Acheson v. Scheaffer
- Title: Acheson v. Scheaffer
- Citation: 520 A.2d 318 (D.C. 1987)
- Decided Date: 26-Jan-87
Petitioner filed a suit in the D.C. Superior Court challenging the Acting Surveyor’s approval of respondent’s request to consolidate four rectangular lots in the Georgetown Historic District into two lots of record without first complying with the procedural requirements of the D.C. Historic Landmark and Historic District Protection Act (“the Act”). Although the D.C. Subdivision Regulations defined a subdivision as “the division or assembly of land into one or more lots of record,” the Act limited the term “subdivision” to the “division of a lot into 2 or more lots of record.” The D.C. Court of Appeals affirmed the trial court’s dismissal of the suit, holding that “the action taken by the Acting Surveyor did not fall within the Act’s definition of ‘subdivision,’ and was not, therefore, subject to the Act’s procedural requirements.”
D.C. Administrative Procedure Act:
The Court rejected the petitioner’s argument that the Acting Surveyor’s interpretation of the term “subdivision” was an administrative rule under the D.C. Administrative Procedure Act (“APA”), and was thus required to comply with the APA’s procedural requirement of notice-and-comment rulemaking. Under § 1-1502(6) of the APA, a “rule” is defined as “the whole or part of any Mayor’s or agency’s statement of general or particular applicability and future effect designed to implement, interpret, or prescribe law or policy or to describe the organization, procedure, or practice requirements of the Mayor or any agency.” Citing the Supreme Court’s decision in SEC v. Chenery, 332 U.S. 194 (1947), the Court held that the Acting Surveyor’s action was not a rule under the APA and was thus not subject to its procedural requirements.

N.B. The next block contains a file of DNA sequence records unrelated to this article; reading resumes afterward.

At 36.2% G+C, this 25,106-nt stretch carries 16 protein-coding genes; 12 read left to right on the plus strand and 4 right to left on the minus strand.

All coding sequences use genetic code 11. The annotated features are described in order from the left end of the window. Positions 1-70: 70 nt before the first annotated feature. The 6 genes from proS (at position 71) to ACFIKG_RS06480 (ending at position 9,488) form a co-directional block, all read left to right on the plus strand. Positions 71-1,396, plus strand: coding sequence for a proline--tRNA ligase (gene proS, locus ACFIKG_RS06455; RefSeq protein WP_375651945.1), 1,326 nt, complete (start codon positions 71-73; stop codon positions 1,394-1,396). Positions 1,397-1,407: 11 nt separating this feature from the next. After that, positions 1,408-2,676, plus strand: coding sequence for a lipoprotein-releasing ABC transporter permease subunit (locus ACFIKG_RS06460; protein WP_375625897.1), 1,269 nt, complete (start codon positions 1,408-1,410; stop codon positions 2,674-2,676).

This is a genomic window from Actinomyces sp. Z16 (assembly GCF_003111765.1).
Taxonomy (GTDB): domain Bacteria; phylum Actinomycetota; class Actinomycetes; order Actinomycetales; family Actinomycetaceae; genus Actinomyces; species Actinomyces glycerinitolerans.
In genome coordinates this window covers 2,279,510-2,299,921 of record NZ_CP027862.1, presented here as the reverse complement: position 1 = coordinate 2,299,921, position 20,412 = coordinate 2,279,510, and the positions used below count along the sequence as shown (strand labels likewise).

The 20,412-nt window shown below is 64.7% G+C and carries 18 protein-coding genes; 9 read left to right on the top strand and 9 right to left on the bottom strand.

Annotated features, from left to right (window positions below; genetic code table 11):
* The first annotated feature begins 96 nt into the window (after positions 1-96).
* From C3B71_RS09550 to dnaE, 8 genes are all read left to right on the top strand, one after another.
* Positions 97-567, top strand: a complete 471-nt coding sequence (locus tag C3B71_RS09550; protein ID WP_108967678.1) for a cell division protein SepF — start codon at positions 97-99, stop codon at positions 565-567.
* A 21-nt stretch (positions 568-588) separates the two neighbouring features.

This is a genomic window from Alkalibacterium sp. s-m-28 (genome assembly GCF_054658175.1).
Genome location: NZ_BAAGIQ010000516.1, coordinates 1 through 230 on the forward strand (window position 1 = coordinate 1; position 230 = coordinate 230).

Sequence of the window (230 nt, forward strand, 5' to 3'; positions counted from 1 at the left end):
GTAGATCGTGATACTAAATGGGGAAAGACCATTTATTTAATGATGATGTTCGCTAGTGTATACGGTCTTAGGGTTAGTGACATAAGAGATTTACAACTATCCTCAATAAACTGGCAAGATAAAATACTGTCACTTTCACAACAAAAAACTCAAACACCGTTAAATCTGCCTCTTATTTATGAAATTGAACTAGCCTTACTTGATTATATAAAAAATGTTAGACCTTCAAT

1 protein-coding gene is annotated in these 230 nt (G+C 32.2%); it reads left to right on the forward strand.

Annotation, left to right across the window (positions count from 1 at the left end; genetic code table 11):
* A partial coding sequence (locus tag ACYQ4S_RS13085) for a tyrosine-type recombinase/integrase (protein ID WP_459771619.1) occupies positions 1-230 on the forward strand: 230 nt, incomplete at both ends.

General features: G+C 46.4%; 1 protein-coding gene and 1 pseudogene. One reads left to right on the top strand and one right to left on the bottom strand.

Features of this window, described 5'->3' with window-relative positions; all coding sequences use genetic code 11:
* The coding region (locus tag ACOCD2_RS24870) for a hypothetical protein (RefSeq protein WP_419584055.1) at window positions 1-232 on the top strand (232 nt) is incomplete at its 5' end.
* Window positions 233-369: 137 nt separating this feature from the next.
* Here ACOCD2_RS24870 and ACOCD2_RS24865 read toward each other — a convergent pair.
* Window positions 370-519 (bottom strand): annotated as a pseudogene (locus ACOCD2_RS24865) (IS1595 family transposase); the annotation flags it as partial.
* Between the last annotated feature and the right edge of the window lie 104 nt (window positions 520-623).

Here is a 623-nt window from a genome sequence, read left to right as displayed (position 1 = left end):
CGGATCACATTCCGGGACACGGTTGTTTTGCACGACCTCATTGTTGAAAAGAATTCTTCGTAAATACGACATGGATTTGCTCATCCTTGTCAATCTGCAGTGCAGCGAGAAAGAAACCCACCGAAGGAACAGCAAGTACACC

- The Court held that the assembly of four lots into two lots of record was not a “subdivision” triggering the procedural requirements of § 5-1102 of the Act. Because the Act defined the term “subdivision” as the “division of a lot into 2 or more lots of record,” the assembly of lots was beyond the reach of the Act.
- The Court emphasized that the DC Council’s “omission of assemblies of land from the purview of the Act was deliberate.” The Court quoted from the legislative history of the Act, stating that § 5-1102 “does not cover an aggregation of two or more lots into a single lot. This act is designed to maintain the character of historic landmarks and districts by limiting the loss of open space, which contributes to the character of those landmarks and districts. The act of an assemblage of lots without more does not adversely affect the goals of this Act.”
In 19__, the D.C. Council enacted an amendment to the D.C. Historic Landmark and Historic District Protection Act, which expanded the meaning of the term “subdivision” to include “the division or assembly of land into 1 or more lots of record” (emphasis added).
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